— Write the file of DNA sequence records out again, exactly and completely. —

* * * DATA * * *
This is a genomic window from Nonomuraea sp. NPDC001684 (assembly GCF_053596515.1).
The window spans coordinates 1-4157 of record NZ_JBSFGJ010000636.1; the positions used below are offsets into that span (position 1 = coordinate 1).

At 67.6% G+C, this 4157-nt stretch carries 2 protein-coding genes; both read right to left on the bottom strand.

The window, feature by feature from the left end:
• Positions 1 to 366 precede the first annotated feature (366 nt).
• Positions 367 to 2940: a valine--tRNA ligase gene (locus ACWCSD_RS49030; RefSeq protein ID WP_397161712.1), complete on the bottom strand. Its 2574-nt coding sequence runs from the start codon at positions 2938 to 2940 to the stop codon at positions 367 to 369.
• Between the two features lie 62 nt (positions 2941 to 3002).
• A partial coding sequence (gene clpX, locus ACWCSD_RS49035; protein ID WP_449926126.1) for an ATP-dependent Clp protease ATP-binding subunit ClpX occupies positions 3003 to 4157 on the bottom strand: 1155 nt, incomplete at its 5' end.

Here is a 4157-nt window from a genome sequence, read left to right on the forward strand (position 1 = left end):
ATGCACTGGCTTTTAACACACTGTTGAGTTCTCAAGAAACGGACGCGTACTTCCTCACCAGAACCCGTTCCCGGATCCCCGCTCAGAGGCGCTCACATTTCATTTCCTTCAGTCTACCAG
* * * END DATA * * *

This is a genomic window from Nonomuraea sp. NPDC001684 (assembly GCF_053596515.1).
The window spans coordinates 1-4157 of record NZ_JBSFGJ010000636.1; the positions used below are offsets into that span (position 1 = coordinate 1).

At 67.6% G+C, this 4157-nt stretch carries 2 protein-coding genes; both read right to left on the bottom strand.

The window, feature by feature from the left end:
• Positions 1 to 366 precede the first annotated feature (366 nt).
• Positions 367 to 2940: a valine--tRNA ligase gene (locus ACWCSD_RS49030; RefSeq protein ID WP_397161712.1), complete on the bottom strand. Its 2574-nt coding sequence runs from the start codon at positions 2938 to 2940 to the stop codon at positions 367 to 369.
• Between the two features lie 62 nt (positions 2941 to 3002).
• A partial coding sequence (gene clpX, locus ACWCSD_RS49035; protein ID WP_449926126.1) for an ATP-dependent Clp protease ATP-binding subunit ClpX occupies positions 3003 to 4157 on the bottom strand: 1155 nt, incomplete at its 5' end.

Here is a 4157-nt window from a genome sequence, read left to right on the forward strand (position 1 = left end):
ATGCACTGGCTTTTAACACACTGTTGAGTTCTCAAGAAACGGACGCGTACTTCCTCACCAGAACCCGTTCCCGGATCCCCGCTCAGAGGCGCTCACATTTCATTTCCTTCAGTCTACCAG